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As for the rest of the gameplay, it’s largely the same as its precursor. You have four teams of two demons and one human each, and you can freely allocate unlocked skills (which you learn by “cracking” them in battle – so basically, the human team members cannot learn a skill until you’ve faced an enemy with said skill) to the human members. You’re given a pretty large roster of human team members to choose from, so you can create your ideal team leaders pretty easily with the variety of stat growths and skills to choose from. The demon partners are, as is usually the case in SMT games, created via fusion. You can buy bare-bones versions of demons from the “demonic auction house” accessible from the menu, but fused demons will always be far more powerful if you have even the smallest understanding of the process. Mixing and matching your fused demons and customized team members to support each other’s strengths and weaknesses will allow each team unit to be able to survive – no pun intended – whatever the enemy throws their way.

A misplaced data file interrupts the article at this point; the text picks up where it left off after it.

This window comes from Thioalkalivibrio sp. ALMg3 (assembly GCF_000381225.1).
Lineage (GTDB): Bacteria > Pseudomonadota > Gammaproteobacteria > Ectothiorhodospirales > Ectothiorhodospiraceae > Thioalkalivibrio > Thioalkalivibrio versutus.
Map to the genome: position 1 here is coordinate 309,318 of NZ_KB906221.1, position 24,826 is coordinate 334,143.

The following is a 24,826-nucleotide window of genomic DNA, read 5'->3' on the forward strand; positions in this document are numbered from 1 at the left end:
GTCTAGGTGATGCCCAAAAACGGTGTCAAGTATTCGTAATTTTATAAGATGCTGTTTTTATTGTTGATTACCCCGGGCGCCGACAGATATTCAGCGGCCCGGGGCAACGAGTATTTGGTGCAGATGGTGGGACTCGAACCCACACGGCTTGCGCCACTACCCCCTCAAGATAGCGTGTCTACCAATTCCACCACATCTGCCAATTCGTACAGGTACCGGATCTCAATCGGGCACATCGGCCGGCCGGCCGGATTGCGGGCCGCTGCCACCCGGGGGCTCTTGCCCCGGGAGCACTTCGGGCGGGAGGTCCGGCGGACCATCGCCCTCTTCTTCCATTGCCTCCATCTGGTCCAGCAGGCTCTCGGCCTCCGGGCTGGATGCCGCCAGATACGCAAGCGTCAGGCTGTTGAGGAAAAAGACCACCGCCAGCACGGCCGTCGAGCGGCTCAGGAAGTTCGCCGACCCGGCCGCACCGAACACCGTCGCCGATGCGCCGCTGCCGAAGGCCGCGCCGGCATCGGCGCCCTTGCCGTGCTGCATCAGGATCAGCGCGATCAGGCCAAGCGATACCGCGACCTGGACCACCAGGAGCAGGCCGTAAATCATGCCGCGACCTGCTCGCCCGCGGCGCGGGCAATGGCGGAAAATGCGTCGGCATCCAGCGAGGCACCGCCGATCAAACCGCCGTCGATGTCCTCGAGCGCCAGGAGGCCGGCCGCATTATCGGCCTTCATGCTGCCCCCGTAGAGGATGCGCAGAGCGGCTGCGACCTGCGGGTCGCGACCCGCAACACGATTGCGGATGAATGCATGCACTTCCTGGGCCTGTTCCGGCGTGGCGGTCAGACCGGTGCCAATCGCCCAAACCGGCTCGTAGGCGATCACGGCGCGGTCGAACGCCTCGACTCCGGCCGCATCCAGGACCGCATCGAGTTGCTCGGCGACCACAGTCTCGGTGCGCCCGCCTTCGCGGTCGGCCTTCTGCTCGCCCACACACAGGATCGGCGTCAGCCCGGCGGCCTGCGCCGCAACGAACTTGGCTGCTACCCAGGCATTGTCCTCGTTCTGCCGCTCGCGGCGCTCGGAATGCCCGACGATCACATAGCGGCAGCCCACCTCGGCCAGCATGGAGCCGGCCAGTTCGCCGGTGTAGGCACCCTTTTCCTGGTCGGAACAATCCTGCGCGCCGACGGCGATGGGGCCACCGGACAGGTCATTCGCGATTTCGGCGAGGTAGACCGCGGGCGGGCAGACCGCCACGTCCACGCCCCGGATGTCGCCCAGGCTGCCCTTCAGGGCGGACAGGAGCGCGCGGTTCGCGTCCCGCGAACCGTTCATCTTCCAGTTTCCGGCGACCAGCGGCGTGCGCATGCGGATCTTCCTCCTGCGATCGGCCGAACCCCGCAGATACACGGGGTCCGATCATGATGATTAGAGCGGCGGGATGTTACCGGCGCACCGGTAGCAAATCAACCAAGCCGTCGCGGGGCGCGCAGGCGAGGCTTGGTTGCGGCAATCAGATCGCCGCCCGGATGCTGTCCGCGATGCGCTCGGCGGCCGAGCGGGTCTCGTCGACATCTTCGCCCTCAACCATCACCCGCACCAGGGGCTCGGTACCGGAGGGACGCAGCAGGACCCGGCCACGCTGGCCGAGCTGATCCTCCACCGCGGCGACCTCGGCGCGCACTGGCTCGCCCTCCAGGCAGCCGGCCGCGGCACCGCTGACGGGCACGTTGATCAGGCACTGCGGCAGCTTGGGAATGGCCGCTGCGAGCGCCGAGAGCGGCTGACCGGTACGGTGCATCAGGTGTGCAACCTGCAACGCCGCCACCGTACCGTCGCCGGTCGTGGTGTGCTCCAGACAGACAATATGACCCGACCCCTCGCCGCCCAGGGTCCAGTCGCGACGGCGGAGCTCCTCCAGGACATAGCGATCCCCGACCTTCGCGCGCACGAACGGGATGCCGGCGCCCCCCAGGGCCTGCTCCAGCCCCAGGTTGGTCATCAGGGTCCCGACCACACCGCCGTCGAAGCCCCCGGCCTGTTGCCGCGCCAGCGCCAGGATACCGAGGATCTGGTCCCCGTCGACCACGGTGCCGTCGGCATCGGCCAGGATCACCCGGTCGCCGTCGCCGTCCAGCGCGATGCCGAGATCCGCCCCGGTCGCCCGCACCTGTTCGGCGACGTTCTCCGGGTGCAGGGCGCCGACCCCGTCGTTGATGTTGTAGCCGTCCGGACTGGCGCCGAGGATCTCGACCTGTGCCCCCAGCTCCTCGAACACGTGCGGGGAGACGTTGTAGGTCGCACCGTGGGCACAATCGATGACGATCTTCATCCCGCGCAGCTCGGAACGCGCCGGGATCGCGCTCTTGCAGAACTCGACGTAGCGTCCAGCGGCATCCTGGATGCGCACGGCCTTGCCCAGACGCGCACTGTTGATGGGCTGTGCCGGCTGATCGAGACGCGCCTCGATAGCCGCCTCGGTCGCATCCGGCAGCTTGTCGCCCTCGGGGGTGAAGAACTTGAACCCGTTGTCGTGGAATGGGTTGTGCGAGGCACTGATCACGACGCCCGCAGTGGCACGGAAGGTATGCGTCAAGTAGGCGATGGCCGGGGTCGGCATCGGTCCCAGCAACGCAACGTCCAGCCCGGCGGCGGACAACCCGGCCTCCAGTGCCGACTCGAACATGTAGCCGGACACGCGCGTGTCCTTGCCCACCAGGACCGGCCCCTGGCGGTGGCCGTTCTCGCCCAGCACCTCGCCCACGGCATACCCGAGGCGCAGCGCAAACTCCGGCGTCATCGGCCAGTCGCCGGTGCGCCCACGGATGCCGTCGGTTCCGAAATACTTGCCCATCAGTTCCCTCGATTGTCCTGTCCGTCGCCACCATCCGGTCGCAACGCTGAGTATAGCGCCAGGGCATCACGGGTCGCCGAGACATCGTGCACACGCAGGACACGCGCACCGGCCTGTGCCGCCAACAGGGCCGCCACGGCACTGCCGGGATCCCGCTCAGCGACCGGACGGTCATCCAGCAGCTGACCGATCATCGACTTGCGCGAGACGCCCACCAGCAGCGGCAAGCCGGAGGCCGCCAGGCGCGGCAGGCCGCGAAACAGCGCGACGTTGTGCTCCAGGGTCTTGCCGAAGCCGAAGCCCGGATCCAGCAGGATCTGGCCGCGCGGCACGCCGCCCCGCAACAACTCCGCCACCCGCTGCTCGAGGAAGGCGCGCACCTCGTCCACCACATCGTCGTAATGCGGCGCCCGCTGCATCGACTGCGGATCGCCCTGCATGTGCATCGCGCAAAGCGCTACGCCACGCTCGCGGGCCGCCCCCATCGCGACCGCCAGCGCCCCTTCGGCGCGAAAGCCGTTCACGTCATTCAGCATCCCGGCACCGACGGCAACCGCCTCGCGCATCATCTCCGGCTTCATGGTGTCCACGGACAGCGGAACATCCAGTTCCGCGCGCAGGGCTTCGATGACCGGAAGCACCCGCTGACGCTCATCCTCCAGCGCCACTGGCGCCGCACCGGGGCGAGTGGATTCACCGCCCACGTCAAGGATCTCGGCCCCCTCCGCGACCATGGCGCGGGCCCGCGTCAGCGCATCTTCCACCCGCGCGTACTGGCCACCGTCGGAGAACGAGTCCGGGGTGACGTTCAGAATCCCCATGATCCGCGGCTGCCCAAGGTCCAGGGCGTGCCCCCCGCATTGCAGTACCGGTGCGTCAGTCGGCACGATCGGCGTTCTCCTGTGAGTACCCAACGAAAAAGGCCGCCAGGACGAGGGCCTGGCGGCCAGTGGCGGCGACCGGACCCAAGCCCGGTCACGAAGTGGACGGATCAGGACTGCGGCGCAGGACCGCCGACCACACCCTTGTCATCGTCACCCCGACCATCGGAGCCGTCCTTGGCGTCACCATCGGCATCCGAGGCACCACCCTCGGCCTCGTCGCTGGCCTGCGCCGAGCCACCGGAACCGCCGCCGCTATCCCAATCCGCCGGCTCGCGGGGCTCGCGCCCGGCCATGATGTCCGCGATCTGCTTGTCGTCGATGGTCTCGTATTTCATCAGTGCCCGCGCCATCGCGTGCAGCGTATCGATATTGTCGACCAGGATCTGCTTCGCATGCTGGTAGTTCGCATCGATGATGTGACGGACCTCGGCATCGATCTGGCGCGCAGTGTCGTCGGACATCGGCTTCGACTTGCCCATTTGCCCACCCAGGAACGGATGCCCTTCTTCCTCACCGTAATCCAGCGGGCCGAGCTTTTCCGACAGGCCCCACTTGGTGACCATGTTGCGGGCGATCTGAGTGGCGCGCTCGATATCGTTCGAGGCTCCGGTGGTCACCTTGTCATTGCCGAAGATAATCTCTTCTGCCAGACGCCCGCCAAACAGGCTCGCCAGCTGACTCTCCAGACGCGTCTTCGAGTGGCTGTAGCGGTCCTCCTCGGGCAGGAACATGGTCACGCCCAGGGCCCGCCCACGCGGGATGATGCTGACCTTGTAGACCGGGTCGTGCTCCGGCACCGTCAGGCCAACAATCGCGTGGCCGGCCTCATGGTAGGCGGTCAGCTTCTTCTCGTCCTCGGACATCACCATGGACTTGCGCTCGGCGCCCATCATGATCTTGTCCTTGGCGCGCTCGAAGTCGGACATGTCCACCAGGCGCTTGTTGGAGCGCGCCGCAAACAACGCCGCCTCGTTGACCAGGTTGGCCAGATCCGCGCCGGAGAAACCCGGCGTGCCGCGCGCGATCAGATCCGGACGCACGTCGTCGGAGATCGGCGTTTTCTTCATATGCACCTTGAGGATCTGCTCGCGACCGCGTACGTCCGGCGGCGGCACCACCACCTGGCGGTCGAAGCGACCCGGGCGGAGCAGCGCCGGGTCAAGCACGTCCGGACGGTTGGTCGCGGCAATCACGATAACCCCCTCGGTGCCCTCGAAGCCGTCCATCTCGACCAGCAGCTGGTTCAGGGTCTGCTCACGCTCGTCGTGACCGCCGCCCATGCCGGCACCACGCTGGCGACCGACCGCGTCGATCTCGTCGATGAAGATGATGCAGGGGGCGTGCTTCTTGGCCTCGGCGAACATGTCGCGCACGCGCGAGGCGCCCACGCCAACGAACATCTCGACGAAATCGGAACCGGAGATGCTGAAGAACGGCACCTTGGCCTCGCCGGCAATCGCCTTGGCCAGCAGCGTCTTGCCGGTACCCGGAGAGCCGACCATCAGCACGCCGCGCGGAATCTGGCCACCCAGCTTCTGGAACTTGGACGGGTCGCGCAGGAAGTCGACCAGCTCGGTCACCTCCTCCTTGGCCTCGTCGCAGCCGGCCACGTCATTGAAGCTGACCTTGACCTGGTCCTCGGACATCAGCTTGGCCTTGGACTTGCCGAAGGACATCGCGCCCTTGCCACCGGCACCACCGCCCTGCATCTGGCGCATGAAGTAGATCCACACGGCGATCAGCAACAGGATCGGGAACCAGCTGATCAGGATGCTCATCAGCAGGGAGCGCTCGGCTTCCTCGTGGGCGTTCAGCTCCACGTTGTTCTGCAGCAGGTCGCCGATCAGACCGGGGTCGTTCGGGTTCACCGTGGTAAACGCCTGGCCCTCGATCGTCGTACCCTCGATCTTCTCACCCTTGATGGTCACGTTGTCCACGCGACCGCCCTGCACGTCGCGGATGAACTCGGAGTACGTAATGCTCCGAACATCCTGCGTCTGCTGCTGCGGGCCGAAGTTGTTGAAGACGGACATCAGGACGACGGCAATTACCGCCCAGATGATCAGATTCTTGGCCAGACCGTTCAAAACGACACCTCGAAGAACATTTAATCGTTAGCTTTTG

Like I said, if you’ve played the first Devil Survivor, you will already be intimately familiar with the battle system in this game as well. That being said, there are some minor differences when it comes to combat: auto skills no longer cost MP (thank the Lord), demon racial skills can evolve into more awesome, beefed up versions of themselves, the addition of agility-based physical skills – just small things like that, for the most part.

I did launch a New Game+ already – because I already want to replay the game, I enjoyed it that much – and did notice that there are some significant differences in that respect. Basically, the NG+ system has gotten an awesome upgrade. It’s similar now to the Tales Of Series and its GRADE system: based on things you did during your playthrough, you earn Titles (similar to Achievements or Trophies, basically). Each Title gives you a number of points that can be spent to unlock bonuses for your next playthrough. You can purchase both expected things like carrying over your macca or a specific end-game demon without having to pay to resummon it, but there are also more interesting things to spend your points on: unlocking NG+ only boss battles and demon fusions, for example. So yes, even more reason to replay!

So yeah, it’s pretty safe to say that I thoroughly enjoyed Shin Megami Tensei: Devil Survivor 2 and am looking forward to getting started on my new game plus goodness. I’m also planning to make some more posts about the game, not reviews, just random thoughts I had on some of the characters/mechanics, so I guess look forward to that?

We don’t really have any sort of rating system implemented here, so I’ll just say that I give this game a big, fat, “YES, GO BUY IT NOW PLEASE AND THANK YOU”.